Ponca Works spoke to students on various levels this week. 8th grade girls at a career luncheon, senior students at the high school, and STEM students at OSU. The focus is the same for each conversation, although the language and setting change substantially, getting each of these students closer to the workforce is always the goal.
Through these conversations over the years, a personal theory has developed. That every student should be required to work as a waitress and in manual labor before deciding their career field. Many of the students getting ready to graduate with a STEM degree couldn't even tell me what environment they'd like to work in, or their dream job with their brand new degree...because most of them had never worked in the field, they didn't know. They spoke about their favorite class, or the theories that they've learned, but didn't know how it would translate to the real world.
Students are mostly unaware of what the workforce is like. The group of seniors at the highschool couldn't answer how many hours per week is full time work. Getting that group of kids into the workforce right after highschool, in a position of interacting with customers, memory retention, and reward based pay would open their eyes to the skills needed to succeed.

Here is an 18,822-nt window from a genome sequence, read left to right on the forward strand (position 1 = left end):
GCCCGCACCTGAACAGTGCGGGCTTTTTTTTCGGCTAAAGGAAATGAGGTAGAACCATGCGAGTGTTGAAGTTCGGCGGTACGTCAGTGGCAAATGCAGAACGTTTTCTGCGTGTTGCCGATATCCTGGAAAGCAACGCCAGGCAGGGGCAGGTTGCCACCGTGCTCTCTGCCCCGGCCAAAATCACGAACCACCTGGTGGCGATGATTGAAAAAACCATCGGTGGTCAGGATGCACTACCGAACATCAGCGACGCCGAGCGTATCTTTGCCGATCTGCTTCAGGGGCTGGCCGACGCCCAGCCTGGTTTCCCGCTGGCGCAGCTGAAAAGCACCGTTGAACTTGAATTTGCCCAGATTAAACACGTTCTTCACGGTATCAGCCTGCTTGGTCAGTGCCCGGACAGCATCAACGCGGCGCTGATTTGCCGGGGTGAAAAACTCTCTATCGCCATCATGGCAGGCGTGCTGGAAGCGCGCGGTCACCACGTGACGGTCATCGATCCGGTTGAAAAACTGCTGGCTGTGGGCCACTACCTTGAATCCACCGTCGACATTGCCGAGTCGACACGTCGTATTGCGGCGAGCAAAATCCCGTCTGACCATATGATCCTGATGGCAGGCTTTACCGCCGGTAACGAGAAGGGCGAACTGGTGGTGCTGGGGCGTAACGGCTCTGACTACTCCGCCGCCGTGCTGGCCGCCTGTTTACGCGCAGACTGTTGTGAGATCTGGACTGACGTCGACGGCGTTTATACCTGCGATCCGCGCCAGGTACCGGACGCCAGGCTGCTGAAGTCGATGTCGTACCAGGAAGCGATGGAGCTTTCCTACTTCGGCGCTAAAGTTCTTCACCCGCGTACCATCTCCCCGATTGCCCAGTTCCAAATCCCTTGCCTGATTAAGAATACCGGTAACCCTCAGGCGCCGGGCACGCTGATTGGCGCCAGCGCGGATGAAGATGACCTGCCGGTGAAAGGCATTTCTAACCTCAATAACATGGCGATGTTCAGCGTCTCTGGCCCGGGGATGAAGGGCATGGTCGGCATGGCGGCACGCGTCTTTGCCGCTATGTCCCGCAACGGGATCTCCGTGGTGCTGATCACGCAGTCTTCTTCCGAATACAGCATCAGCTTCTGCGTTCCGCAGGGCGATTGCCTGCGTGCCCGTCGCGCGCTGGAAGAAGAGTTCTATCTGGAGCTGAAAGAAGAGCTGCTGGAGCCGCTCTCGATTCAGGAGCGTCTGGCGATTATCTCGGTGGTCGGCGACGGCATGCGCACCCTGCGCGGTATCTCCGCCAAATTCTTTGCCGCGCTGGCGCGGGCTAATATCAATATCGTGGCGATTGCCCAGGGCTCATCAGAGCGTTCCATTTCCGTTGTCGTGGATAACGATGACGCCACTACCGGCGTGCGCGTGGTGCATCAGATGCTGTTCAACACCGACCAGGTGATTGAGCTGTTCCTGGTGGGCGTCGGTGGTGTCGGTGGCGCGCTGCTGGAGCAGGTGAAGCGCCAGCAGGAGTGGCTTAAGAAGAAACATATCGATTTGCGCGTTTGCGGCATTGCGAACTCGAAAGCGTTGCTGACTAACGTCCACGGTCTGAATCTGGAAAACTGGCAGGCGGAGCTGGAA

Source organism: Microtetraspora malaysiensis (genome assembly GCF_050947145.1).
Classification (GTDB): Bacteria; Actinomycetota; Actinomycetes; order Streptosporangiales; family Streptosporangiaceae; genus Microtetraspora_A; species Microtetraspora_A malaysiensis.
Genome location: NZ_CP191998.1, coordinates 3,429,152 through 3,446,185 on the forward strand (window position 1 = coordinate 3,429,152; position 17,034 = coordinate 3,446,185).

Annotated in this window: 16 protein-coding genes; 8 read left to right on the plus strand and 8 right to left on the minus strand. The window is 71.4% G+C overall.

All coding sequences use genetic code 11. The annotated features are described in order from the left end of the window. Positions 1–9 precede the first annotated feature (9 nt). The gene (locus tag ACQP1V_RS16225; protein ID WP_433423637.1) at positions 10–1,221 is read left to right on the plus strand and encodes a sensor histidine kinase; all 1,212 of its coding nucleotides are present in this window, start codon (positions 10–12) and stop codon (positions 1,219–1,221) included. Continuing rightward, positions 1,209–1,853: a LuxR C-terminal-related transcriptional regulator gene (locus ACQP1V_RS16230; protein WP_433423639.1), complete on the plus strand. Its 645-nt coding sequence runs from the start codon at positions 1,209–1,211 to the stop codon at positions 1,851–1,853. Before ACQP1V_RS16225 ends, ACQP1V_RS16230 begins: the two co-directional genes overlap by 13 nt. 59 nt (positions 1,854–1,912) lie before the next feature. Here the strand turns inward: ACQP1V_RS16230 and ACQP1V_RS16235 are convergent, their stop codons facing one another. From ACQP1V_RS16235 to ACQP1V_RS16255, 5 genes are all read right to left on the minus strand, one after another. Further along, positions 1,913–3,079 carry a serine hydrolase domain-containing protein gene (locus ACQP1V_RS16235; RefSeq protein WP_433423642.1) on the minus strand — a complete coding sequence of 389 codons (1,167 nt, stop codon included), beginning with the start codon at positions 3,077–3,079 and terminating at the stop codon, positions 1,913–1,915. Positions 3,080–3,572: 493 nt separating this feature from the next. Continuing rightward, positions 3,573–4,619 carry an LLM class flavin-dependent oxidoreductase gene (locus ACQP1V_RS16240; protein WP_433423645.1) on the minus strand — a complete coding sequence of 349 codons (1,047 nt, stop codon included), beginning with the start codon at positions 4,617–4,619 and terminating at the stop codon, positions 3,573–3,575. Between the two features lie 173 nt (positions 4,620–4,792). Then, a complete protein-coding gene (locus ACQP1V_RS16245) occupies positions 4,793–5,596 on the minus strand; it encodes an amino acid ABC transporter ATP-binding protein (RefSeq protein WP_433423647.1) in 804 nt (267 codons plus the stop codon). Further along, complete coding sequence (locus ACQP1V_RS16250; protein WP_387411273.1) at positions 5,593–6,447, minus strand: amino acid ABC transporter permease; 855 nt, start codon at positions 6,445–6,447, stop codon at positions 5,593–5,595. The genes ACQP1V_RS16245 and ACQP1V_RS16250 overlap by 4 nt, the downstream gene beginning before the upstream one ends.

Then transitioning those students to working hard, with their hands. In manual labor you will often use high level skills of problem solving or with pattern reading or coding machinery or doing maintenance to the tools of your trade. These two "trial" jobs will add some of the soft skills that you don't learn in a classroom. They could also provide the motivation for some to work hard in school to make it work in a different profession, or it could be a gateway to what their passion is.
While I don't think that Ponca Works will be able to change federal legislature to make this mandatory, we do preach job shadows, internships, apprenticeships, working through high school. Those experiences could give you a clue as to what the working world is like, what your dream job would actually look like on a day to day basis, or some clues into fields of work that you'd never heard of.
Ponca Works director Liz Leaming shares her musings on the state of workforce in Ponca City, Oklahoma.